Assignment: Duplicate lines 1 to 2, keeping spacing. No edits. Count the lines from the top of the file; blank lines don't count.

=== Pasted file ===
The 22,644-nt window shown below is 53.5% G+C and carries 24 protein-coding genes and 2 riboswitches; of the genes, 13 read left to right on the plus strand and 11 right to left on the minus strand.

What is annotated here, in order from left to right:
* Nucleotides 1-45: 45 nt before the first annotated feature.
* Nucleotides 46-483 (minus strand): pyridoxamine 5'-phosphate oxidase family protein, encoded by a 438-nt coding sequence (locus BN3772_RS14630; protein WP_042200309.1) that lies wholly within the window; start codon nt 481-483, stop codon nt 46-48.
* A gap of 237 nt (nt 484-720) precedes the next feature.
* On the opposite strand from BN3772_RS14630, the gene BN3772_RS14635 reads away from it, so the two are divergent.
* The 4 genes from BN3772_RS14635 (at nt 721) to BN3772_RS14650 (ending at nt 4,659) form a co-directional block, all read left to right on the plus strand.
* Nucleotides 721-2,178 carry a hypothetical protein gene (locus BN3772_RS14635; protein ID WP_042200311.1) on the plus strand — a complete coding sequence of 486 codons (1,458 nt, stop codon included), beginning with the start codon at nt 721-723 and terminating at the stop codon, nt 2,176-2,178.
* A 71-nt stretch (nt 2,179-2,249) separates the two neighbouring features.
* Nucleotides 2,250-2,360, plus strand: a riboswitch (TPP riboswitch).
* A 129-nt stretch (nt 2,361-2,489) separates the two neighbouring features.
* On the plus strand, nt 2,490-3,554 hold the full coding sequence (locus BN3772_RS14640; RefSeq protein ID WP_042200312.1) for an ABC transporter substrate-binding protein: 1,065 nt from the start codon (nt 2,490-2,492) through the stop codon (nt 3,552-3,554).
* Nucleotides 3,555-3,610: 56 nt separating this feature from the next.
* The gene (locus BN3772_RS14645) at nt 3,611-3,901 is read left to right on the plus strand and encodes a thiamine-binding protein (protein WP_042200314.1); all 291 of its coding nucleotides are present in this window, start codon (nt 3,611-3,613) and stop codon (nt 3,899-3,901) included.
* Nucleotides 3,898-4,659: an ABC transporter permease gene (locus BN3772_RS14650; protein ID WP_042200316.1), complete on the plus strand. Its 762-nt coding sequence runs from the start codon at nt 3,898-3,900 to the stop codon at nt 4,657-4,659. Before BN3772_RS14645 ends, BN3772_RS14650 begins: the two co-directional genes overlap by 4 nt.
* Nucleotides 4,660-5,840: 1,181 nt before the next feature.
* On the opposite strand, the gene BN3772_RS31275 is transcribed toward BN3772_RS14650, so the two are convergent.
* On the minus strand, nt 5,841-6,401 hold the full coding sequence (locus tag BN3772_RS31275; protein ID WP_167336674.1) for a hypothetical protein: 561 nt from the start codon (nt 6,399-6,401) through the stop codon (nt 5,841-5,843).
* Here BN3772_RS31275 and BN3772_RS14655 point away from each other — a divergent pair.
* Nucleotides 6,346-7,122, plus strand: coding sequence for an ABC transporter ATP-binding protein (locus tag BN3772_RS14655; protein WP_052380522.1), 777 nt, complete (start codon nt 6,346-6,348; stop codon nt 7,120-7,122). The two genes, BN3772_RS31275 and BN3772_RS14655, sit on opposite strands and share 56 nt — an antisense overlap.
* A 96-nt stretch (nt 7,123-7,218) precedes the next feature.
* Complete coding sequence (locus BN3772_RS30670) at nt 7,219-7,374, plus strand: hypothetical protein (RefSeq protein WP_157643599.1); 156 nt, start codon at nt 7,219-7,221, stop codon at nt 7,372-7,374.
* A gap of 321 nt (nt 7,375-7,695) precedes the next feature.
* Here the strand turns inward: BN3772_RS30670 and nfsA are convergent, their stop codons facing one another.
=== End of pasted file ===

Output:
The 22,644-nt window shown below is 53.5% G+C and carries 24 protein-coding genes and 2 riboswitches; of the genes, 13 read left to right on the plus strand and 11 right to left on the minus strand.

What is annotated here, in order from left to right: